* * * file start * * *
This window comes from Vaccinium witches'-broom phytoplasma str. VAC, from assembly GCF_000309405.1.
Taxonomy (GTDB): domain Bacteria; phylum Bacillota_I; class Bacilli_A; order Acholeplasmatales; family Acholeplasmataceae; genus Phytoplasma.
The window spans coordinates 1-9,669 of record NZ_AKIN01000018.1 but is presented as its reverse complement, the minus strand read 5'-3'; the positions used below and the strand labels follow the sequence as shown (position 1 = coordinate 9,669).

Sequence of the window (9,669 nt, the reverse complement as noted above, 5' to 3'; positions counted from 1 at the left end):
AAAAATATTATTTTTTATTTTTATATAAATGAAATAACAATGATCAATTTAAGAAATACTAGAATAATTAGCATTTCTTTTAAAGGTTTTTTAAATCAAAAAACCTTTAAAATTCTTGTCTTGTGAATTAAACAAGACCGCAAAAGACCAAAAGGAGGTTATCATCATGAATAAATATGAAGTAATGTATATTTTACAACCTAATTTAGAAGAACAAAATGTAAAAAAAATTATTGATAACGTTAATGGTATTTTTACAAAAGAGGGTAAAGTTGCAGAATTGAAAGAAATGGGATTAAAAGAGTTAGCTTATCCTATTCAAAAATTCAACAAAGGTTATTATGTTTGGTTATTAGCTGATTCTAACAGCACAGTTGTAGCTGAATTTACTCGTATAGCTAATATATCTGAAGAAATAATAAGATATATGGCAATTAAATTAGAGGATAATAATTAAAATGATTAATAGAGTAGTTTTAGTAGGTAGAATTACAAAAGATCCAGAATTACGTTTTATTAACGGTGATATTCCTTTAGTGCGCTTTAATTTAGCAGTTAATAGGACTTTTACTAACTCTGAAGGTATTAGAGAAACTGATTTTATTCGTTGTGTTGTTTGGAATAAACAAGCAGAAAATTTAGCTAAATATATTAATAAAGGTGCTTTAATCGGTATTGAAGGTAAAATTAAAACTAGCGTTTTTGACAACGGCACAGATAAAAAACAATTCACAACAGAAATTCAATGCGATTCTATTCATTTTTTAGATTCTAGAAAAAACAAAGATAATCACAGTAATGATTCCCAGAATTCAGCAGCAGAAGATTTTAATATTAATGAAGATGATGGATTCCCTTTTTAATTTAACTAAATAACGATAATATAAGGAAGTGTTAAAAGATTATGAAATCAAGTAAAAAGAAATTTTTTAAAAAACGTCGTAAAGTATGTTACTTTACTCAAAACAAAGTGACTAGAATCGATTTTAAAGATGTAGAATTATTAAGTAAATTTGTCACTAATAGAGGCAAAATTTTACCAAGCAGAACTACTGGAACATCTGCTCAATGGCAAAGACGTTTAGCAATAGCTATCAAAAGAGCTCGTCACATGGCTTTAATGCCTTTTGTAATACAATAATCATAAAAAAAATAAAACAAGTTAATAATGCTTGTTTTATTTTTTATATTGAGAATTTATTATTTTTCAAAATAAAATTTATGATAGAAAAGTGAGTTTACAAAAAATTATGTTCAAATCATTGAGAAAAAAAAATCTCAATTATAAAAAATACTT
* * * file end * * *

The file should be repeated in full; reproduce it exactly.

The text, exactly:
This window comes from Vaccinium witches'-broom phytoplasma str. VAC, from assembly GCF_000309405.1.
Taxonomy (GTDB): domain Bacteria; phylum Bacillota_I; class Bacilli_A; order Acholeplasmatales; family Acholeplasmataceae; genus Phytoplasma.
The window spans coordinates 1-9,669 of record NZ_AKIN01000018.1 but is presented as its reverse complement, the minus strand read 5'-3'; the positions used below and the strand labels follow the sequence as shown (position 1 = coordinate 9,669).

Sequence of the window (9,669 nt, the reverse complement as noted above, 5' to 3'; positions counted from 1 at the left end):
AAAAATATTATTTTTTATTTTTATATAAATGAAATAACAATGATCAATTTAAGAAATACTAGAATAATTAGCATTTCTTTTAAAGGTTTTTTAAATCAAAAAACCTTTAAAATTCTTGTCTTGTGAATTAAACAAGACCGCAAAAGACCAAAAGGAGGTTATCATCATGAATAAATATGAAGTAATGTATATTTTACAACCTAATTTAGAAGAACAAAATGTAAAAAAAATTATTGATAACGTTAATGGTATTTTTACAAAAGAGGGTAAAGTTGCAGAATTGAAAGAAATGGGATTAAAAGAGTTAGCTTATCCTATTCAAAAATTCAACAAAGGTTATTATGTTTGGTTATTAGCTGATTCTAACAGCACAGTTGTAGCTGAATTTACTCGTATAGCTAATATATCTGAAGAAATAATAAGATATATGGCAATTAAATTAGAGGATAATAATTAAAATGATTAATAGAGTAGTTTTAGTAGGTAGAATTACAAAAGATCCAGAATTACGTTTTATTAACGGTGATATTCCTTTAGTGCGCTTTAATTTAGCAGTTAATAGGACTTTTACTAACTCTGAAGGTATTAGAGAAACTGATTTTATTCGTTGTGTTGTTTGGAATAAACAAGCAGAAAATTTAGCTAAATATATTAATAAAGGTGCTTTAATCGGTATTGAAGGTAAAATTAAAACTAGCGTTTTTGACAACGGCACAGATAAAAAACAATTCACAACAGAAATTCAATGCGATTCTATTCATTTTTTAGATTCTAGAAAAAACAAAGATAATCACAGTAATGATTCCCAGAATTCAGCAGCAGAAGATTTTAATATTAATGAAGATGATGGATTCCCTTTTTAATTTAACTAAATAACGATAATATAAGGAAGTGTTAAAAGATTATGAAATCAAGTAAAAAGAAATTTTTTAAAAAACGTCGTAAAGTATGTTACTTTACTCAAAACAAAGTGACTAGAATCGATTTTAAAGATGTAGAATTATTAAGTAAATTTGTCACTAATAGAGGCAAAATTTTACCAAGCAGAACTACTGGAACATCTGCTCAATGGCAAAGACGTTTAGCAATAGCTATCAAAAGAGCTCGTCACATGGCTTTAATGCCTTTTGTAATACAATAATCATAAAAAAAATAAAACAAGTTAATAATGCTTGTTTTATTTTTTATATTGAGAATTTATTATTTTTCAAAATAAAATTTATGATAGAAAAGTGAGTTTACAAAAAATTATGTTCAAATCATTGAGAAAAAAAAATCTCAATTATAAAAAATACTT